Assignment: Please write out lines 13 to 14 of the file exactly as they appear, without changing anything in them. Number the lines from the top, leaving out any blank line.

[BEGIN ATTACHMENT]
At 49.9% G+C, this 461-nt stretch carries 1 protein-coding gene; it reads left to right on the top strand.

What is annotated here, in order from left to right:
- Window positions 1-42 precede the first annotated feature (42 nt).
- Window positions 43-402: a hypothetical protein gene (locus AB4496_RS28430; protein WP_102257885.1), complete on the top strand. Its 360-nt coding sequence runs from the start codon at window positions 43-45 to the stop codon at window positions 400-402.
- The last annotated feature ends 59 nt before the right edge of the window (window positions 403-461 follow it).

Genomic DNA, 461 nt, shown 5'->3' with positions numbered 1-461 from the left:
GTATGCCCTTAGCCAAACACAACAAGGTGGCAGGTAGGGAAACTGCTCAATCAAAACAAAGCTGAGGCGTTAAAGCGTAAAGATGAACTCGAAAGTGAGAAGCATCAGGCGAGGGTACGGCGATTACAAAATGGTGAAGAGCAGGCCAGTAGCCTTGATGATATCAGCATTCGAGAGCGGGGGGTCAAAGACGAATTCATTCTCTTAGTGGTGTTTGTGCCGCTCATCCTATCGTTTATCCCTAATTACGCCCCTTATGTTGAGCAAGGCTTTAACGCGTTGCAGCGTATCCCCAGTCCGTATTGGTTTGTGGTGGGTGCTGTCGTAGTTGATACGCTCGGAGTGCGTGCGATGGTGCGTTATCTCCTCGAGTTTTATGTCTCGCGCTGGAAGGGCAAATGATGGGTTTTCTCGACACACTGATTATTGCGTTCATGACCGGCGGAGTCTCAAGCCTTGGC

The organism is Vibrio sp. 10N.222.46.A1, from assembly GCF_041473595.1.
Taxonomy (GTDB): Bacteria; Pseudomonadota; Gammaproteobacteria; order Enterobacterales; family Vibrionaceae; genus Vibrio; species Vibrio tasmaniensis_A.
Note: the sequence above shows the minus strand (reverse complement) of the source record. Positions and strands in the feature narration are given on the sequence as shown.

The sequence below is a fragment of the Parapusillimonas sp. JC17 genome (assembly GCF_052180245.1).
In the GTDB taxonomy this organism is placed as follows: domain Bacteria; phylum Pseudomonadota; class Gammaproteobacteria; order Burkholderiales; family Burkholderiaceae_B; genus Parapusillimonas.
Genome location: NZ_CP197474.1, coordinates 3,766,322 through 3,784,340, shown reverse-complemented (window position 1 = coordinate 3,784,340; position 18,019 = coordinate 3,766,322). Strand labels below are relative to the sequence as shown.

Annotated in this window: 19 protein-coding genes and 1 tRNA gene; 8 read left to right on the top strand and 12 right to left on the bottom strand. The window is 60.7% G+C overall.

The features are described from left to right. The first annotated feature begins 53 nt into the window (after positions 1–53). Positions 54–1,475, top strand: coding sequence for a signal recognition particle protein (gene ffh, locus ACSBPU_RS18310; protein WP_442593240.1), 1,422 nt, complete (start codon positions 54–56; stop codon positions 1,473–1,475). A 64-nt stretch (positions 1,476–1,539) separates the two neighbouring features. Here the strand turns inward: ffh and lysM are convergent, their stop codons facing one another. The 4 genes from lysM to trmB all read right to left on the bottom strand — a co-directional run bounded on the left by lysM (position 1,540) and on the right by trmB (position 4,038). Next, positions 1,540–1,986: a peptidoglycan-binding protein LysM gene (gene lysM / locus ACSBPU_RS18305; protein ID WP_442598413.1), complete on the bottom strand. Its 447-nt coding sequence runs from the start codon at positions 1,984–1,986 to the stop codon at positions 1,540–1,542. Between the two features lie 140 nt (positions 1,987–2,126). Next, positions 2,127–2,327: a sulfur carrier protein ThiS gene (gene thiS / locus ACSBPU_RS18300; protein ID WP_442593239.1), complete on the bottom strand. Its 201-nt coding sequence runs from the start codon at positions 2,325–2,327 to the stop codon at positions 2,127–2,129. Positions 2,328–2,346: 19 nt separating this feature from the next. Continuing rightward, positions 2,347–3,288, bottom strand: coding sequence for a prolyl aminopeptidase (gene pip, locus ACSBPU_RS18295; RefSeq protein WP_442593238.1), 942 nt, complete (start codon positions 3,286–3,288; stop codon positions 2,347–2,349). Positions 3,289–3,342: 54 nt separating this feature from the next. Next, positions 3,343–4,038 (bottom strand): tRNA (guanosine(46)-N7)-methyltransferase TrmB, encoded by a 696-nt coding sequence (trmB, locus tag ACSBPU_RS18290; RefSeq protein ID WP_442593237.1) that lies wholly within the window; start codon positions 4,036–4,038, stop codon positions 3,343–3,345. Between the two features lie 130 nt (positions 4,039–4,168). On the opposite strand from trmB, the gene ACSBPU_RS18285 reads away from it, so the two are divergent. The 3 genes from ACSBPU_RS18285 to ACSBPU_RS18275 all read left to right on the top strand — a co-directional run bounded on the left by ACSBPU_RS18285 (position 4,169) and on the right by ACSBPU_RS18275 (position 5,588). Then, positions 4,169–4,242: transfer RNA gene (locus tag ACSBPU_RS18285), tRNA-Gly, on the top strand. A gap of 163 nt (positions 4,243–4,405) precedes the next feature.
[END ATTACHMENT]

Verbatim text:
Genome location: NZ_CP197474.1, coordinates 3,766,322 through 3,784,340, shown reverse-complemented (window position 1 = coordinate 3,784,340; position 18,019 = coordinate 3,766,322). Strand labels below are relative to the sequence as shown.

Annotated in this window: 19 protein-coding genes and 1 tRNA gene; 8 read left to right on the top strand and 12 right to left on the bottom strand. The window is 60.7% G+C overall.